As we shall soon see, the ancients had very clear ideas about what goes on in the sky, and consequently, in order to get the most out of this book, the reader will need to know at least the basics. Unfortunately, though, we hardly ever raise our eyes to the sky nowadays, and while the annual solar cycle and its relative terminology (solstices, equinoxes, etc.) are more or less familiar, once we start talking, for instance, about the 18.6-year lunar node cycle, we enter into an area of knowledge that, if we ever studied it at all in grade school, has most likely been long forgotten. For this reason, I had originally thought to put the appendix, "The Sky with the Naked Eye," at the beginning of the book, but a unanimous chorus of opposition from those unfortunate souls who were subjected to reading the early drafts of this book made me change my mind. So whenever a term is unfamiliar, be it Milky Way or precessional cycle, turn to Appendix 1 at the end of the book for an explanation.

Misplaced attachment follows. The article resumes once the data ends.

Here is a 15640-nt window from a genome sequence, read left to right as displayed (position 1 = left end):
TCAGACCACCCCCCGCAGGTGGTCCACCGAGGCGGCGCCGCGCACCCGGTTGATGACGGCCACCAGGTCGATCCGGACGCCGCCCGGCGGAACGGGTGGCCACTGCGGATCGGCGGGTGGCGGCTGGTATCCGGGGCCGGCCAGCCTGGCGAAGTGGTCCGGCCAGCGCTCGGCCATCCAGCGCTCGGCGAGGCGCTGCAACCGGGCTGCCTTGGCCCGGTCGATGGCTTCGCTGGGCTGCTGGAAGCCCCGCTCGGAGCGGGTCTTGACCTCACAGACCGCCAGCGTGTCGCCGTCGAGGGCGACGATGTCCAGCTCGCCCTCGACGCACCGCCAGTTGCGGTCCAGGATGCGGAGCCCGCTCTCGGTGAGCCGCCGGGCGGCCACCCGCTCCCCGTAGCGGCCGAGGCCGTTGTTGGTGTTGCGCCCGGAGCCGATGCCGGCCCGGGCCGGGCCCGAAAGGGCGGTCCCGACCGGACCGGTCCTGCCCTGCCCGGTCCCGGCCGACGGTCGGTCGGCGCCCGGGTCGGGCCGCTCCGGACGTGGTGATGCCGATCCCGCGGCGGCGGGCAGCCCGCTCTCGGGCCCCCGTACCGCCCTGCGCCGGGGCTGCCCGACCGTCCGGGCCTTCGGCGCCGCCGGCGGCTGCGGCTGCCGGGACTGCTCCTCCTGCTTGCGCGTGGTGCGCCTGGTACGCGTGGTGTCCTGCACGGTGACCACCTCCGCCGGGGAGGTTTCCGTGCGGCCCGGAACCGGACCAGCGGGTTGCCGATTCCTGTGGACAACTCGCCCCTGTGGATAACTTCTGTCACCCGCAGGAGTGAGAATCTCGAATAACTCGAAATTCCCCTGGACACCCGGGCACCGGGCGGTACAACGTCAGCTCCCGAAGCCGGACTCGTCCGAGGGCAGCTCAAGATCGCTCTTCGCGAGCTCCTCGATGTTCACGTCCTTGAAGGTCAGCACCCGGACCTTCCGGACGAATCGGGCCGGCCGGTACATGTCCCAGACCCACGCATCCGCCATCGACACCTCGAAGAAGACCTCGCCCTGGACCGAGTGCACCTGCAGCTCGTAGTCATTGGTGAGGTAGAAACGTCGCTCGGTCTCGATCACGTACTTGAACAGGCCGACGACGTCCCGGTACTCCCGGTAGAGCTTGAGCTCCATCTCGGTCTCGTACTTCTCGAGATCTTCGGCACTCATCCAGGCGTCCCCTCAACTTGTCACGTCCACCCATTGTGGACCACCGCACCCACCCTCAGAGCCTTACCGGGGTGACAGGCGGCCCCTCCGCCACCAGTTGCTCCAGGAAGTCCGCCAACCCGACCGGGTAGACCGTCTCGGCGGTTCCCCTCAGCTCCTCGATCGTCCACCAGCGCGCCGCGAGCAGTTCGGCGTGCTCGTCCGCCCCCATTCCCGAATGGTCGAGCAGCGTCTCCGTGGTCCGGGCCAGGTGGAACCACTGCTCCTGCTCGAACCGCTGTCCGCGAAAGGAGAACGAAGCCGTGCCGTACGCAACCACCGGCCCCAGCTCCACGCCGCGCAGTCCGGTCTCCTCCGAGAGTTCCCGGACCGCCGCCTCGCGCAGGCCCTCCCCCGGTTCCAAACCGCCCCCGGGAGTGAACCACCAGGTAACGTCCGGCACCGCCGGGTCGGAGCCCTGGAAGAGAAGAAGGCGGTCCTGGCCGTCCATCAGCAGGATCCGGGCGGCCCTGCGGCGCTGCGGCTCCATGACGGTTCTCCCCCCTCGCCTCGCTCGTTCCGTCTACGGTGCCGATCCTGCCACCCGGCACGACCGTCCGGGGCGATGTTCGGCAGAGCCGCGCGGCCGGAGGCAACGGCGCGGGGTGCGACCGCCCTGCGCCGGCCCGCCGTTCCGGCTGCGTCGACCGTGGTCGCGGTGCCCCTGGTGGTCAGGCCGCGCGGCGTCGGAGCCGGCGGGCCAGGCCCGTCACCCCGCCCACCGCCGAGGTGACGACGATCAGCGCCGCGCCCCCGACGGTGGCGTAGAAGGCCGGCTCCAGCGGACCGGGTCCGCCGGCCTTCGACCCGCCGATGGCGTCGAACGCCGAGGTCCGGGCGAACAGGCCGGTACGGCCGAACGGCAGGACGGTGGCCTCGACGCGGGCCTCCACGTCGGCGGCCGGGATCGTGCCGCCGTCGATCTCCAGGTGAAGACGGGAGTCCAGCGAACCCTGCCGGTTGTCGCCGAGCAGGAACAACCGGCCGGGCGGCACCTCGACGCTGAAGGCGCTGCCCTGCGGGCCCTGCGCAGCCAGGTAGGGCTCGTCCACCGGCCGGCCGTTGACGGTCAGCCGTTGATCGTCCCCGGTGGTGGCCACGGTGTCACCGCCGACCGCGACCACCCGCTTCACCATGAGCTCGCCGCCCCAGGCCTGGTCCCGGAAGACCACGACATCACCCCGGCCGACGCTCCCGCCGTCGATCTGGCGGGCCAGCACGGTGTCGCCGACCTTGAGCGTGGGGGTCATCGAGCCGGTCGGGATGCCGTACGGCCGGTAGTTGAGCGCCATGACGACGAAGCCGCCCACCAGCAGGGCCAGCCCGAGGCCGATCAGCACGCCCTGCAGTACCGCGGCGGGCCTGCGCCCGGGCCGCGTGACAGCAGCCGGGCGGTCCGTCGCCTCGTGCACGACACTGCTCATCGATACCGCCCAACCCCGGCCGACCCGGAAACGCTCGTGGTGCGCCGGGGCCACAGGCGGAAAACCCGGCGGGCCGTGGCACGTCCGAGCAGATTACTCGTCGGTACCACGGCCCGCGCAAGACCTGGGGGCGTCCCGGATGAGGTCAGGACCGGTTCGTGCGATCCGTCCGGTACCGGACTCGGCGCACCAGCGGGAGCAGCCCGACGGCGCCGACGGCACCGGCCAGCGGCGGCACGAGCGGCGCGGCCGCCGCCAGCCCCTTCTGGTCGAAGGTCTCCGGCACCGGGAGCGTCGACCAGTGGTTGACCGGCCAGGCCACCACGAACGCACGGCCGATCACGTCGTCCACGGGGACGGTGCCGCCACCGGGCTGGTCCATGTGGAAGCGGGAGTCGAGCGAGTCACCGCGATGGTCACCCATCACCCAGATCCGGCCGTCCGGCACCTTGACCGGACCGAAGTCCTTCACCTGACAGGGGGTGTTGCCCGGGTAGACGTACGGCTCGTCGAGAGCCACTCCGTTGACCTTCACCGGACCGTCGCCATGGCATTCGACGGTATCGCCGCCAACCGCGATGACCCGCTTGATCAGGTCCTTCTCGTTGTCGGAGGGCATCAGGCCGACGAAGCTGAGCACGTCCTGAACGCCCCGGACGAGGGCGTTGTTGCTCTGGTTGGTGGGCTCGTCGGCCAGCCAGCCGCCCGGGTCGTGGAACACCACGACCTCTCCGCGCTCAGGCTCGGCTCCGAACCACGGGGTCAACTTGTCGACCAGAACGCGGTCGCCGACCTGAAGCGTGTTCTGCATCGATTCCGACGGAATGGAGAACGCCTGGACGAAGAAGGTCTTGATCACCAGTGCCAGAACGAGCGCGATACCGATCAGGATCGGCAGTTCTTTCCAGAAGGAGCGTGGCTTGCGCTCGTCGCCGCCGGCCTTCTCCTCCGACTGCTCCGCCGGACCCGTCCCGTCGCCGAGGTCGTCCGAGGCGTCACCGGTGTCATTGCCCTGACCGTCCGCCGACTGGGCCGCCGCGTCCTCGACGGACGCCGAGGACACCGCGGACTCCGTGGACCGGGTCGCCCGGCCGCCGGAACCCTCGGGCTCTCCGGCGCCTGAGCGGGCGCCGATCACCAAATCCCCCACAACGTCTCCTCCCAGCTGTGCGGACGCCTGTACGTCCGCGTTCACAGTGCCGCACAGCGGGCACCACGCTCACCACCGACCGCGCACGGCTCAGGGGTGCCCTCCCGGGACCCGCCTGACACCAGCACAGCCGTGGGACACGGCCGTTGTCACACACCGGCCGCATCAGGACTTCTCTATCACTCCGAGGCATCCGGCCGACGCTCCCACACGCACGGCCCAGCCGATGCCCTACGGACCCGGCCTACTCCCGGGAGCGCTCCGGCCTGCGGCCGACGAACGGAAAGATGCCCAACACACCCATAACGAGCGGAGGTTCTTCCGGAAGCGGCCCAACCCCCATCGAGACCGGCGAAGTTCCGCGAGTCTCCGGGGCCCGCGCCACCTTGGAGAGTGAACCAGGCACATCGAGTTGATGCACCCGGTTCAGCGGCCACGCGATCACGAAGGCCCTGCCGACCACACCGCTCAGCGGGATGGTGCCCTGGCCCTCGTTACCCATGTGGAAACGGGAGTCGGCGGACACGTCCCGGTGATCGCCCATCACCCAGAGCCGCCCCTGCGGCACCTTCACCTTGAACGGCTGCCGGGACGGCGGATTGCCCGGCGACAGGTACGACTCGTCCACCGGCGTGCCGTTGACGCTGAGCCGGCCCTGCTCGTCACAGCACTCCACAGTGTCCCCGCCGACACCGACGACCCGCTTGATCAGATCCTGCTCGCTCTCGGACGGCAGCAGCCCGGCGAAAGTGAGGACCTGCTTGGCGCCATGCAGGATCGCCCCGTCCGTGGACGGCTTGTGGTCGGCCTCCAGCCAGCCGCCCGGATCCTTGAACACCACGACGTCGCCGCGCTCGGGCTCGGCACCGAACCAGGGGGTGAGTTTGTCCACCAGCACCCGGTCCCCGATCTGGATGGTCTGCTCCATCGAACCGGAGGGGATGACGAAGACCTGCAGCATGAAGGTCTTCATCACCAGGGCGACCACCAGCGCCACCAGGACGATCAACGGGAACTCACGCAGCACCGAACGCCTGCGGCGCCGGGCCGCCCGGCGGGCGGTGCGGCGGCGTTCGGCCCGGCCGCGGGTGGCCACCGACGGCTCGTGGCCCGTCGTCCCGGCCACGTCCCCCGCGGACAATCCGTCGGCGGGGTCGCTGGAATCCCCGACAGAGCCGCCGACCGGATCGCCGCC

I should also point out that, in the interest of further easing your reading, I have chosen to forgo footnotes completely.
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